• Flickr Photo Gallery

Currently Reading

« Not About Food | Main | A Review of Thomas Keller's Bouchon Cookbook »

November 07, 2004




thanks for the links to Blumenthal's articles, I never knew he had written anything for the Guardian. Now I have something to read between one experiment and the next at work ;-).


Hi Alberto - I find Heston Blumenthal's articles quite addictive; his work is so fascinating and his explanations make sense. Btw, there are many more articles on the Guardian's website. Just do a search under his name.


A very interesting (and spookily synchronistic) post but I'm not sure if "molecular" gastronomy isn't gilding the lily. Food has long been physics and chem but unfortunately most of the technology has been in the direction of making food cheaper, more convenient, longer lasting, more consistent, or more accessible. The return to traditional methods of the last part of the last century may have been a reaction to our Jetsons dead-end. If science is being used to progress things with a gastronomic focus based on hard facts and the removal of myths then this has gotta be good. It may also be the last of the "folk" technologies.


I love the combination of cooking and science in order to become playful in the kitchen - take for example your entry on the deconstructed white wine - you used your knowledge of what flavors and scents exist in wine and "built" a glass of wine from those flavors- wine was transformed from a liquid to something tangible with mutiple textures, colors etc... a playful way to bring out what a person experiences when drinking wine. love it!


Anthony - It seems like molecular gastronomy is headed in two directions. People are either using science to perfect current cooking methods and to debunk long-held beliefs, or they're using science as the basis for experimenting with new preparations such as foams, sous vide and encapsulated flavours. I'm pretty sure that the everyday cook will benefit from the first direction, but I'm less certain that modern preparations will become mainstream anytime soon, even though they may be valid and useful. In any case, I think that both are fascinating. Perhaps the only thing stopping more people from using a technique like sous vide is the equipment that's involved.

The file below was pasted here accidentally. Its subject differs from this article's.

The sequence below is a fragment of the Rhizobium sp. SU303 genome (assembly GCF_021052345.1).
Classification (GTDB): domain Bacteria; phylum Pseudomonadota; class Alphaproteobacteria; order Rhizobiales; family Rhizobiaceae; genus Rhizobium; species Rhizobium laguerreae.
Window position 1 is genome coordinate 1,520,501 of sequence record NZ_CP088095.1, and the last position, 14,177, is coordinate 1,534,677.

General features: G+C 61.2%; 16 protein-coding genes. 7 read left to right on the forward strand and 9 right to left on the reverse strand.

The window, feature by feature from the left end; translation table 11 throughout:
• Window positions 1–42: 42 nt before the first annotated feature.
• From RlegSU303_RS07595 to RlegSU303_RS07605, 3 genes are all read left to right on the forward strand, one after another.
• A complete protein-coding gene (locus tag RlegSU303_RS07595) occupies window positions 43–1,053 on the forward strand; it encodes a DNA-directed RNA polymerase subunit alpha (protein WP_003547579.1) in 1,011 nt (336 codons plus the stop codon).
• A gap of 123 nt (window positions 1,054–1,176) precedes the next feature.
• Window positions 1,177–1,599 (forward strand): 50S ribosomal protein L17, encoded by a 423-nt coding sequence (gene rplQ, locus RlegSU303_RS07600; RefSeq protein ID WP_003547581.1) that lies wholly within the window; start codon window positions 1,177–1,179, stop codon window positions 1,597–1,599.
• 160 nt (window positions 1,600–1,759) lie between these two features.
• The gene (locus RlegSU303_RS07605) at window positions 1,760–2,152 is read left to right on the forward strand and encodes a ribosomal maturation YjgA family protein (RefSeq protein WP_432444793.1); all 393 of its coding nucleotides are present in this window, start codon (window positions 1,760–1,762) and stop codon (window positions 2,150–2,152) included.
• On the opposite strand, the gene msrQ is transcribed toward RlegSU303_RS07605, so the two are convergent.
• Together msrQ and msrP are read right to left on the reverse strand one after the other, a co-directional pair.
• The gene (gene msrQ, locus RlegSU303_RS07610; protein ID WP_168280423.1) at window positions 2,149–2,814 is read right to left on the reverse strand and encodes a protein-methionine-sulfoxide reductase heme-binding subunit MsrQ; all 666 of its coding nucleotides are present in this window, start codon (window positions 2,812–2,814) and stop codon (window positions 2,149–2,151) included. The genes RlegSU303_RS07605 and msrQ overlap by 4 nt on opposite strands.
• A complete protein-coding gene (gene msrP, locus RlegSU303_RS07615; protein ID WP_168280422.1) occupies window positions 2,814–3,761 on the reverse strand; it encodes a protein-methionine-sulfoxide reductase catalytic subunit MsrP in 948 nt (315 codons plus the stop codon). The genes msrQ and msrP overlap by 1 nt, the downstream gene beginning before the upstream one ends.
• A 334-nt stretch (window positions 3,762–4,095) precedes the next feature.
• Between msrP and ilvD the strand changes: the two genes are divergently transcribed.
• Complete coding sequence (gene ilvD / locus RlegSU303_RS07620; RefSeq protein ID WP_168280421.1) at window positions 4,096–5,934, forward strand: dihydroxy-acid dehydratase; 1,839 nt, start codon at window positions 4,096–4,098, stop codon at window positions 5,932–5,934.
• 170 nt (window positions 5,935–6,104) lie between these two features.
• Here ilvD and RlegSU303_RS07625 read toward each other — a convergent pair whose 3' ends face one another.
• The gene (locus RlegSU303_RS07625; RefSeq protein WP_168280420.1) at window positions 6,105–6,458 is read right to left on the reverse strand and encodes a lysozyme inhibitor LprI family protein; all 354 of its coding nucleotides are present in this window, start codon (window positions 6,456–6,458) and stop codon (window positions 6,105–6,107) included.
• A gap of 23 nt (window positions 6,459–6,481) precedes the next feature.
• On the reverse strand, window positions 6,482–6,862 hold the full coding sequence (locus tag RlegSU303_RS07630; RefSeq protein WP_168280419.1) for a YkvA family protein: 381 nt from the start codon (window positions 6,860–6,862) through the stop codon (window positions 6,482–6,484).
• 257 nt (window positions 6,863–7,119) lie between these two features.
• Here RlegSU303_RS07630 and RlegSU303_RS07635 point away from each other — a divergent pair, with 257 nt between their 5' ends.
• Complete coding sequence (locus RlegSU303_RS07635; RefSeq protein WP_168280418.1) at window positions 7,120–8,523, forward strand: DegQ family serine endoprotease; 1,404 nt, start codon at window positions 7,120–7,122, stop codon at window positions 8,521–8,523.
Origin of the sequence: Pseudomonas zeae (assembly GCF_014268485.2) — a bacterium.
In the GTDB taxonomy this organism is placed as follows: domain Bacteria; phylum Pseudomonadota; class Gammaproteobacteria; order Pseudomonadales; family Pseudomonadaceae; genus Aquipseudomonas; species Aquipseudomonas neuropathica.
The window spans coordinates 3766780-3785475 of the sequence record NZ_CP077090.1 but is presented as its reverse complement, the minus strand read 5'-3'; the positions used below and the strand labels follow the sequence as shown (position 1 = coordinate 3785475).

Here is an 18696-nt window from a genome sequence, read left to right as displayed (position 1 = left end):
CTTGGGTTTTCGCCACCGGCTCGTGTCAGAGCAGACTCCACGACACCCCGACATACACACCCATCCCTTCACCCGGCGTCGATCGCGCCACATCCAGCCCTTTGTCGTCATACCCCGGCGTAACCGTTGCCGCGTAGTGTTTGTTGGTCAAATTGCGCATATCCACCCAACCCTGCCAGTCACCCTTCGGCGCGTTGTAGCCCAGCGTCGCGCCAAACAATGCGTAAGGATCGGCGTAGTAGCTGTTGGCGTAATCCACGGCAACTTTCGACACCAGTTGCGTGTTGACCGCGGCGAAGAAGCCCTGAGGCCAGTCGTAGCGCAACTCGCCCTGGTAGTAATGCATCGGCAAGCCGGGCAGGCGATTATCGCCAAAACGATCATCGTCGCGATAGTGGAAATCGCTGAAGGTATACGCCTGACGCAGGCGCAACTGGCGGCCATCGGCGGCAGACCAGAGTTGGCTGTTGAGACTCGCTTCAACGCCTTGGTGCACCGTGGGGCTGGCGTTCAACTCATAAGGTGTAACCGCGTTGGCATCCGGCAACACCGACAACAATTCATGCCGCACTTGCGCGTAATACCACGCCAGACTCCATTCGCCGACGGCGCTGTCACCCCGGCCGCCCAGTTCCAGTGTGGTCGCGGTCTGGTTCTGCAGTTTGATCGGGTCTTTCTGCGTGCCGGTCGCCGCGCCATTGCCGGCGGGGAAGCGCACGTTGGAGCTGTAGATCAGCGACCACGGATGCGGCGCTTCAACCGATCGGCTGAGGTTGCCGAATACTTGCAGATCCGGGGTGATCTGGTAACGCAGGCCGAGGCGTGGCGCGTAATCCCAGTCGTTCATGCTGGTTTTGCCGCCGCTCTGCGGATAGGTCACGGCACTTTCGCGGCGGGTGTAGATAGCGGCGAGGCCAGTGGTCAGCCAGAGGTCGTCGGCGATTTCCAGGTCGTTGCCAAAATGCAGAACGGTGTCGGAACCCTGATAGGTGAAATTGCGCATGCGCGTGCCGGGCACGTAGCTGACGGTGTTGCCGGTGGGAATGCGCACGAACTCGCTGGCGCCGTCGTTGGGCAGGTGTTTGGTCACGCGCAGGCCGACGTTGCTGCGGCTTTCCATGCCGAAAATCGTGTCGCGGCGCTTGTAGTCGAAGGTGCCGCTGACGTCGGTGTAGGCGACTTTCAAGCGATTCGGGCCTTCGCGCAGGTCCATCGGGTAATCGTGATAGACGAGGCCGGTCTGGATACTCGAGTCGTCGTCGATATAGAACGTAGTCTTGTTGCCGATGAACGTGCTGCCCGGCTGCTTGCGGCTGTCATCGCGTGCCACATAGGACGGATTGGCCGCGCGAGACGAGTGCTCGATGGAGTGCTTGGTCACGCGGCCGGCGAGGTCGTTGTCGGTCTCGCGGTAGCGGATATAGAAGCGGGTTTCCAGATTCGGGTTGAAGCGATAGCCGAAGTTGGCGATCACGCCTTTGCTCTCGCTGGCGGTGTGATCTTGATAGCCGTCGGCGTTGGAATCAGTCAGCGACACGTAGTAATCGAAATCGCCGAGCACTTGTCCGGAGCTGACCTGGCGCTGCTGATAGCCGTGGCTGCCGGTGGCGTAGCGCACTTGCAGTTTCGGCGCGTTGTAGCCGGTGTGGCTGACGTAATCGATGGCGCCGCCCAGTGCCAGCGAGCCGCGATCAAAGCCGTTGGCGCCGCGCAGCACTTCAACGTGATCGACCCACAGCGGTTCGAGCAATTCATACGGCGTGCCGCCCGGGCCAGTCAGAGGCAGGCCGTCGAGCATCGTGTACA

Sasha - Thanks for your insights. I find deconstructed dishes very interesting. It's very much a form of expression, and I definitely think it’s a challenge to deconstruct a dish in a way that is creative, but still tastes as good as the original.


I will be trying the deconstructed wine recipe at some point, you can be sure!


What they are doing is good in all directions, the teflon on a frypan isn't necessary to smile every time I look at the moon. I've never felt science was in such a fragile position before and it's a joy wherever it is seen now. I'm looking forward to future writings and feel inspired to do more myself.

The comments to this entry are closed.



  • Creative Commons License
    This work is licensed under a Creative Commons License.

  • This is my blogchalk:
    Clement Lo,
    Toronto, Ontario, Canada, English, Male, 26, Cooking, Pastry, Restaurants, Skiing, Visual Design, Entrepreneur, Technology,
    Queen's University.

  • Subscribe with Bloglines